PLACE welcomes Egyptians for short-term programs

PLACE students

Nine students from Egypt traveled to CSU over the summer to take part in an academic English and cultural immersion program operated by the university’s Programs for Learning Academic and Community English.

Nine intrepid Egyptians boarded a plane and flew halfway across the world to participate in an academic English and cultural immersion program operated by Colorado State University’s Programs for Learning Academic and Community English.

For many in the program, it marked the first time they traveled on a plane and left Egypt. They spent a little over three weeks in the U.S, and it was one of the first short-term exchanges that have happened since the COVID-19 pandemic.

“CSU has a long history of hosting short-term visitors, and PLACE looks forward to implementing many more of these types of programs in the future,” Assistant Vice Provost of International Affairs Chad Hoseth said. “We are honored to meet these wonderful students and host this program this summer. It truly has been a group effort to get this program off the ground.”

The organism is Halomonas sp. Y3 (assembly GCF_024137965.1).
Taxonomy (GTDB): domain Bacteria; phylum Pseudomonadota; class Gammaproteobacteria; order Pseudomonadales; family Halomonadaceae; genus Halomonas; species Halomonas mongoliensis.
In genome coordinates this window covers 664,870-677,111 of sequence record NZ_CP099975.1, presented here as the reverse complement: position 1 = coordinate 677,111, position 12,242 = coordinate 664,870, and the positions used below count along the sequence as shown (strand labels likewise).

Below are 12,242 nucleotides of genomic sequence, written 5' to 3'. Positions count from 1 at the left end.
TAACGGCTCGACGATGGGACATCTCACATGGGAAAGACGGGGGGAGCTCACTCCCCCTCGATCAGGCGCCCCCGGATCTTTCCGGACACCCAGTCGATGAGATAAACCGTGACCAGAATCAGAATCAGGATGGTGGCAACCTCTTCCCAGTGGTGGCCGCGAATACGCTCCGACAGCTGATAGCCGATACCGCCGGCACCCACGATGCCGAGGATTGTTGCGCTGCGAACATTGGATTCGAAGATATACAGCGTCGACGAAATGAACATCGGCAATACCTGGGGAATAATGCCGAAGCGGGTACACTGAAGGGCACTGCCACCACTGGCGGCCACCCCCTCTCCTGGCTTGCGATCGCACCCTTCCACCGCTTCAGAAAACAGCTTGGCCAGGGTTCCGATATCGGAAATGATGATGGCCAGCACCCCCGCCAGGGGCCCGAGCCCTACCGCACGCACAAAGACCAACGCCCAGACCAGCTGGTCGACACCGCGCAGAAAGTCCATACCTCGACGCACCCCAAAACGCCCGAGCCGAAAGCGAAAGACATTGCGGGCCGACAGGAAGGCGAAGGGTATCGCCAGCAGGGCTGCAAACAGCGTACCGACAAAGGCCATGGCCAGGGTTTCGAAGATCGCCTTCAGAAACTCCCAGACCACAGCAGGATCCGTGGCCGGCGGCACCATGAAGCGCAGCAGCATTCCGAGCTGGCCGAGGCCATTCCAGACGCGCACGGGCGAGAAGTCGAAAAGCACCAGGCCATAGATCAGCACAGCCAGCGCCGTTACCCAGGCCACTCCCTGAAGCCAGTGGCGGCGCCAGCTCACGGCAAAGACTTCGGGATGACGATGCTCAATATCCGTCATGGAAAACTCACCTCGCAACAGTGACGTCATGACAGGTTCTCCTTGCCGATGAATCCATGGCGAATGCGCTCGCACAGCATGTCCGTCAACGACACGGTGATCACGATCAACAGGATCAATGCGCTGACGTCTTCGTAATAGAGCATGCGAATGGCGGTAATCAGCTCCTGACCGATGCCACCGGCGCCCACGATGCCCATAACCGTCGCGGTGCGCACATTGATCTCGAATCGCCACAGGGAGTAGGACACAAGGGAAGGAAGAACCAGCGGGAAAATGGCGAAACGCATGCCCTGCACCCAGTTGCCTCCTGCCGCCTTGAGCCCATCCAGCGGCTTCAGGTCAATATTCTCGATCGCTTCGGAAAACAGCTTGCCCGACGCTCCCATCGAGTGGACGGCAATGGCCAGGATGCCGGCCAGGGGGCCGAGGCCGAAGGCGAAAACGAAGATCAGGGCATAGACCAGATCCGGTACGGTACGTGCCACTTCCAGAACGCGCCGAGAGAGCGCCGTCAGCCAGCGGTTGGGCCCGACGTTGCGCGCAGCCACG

During their U.S. visit, the Egyptian students participated in Cheyenne Frontier Days, went on a tour of Fort Collins, checked out Rocky Mountain National Park and hung out at Horsetooth Reservoir. They also participated in conversation groups with local Fort Collins community members.

This program involved collaborations with the economics and art departments for two courses, as well as the Student Disability Center to facilitate a student’s learning needs.

The immersion courses were part of the HEI Private University Scholarships Program. It awards scholarships to Egyptian students to go toward their undergraduate degree at private universities in Egypt in fields of study deemed important to the nation’s development. This includes an opportunity to study in the U.S.

The program the nine students who came to Fort Collins were part of is funded by the U.S. Agency for International Development and funded by the Institute of International Education.

In total, 48 Egyptian students were given the opportunity to study in the U.S., though only 26 received visas due to consulate and embassy backlogs from the pandemic.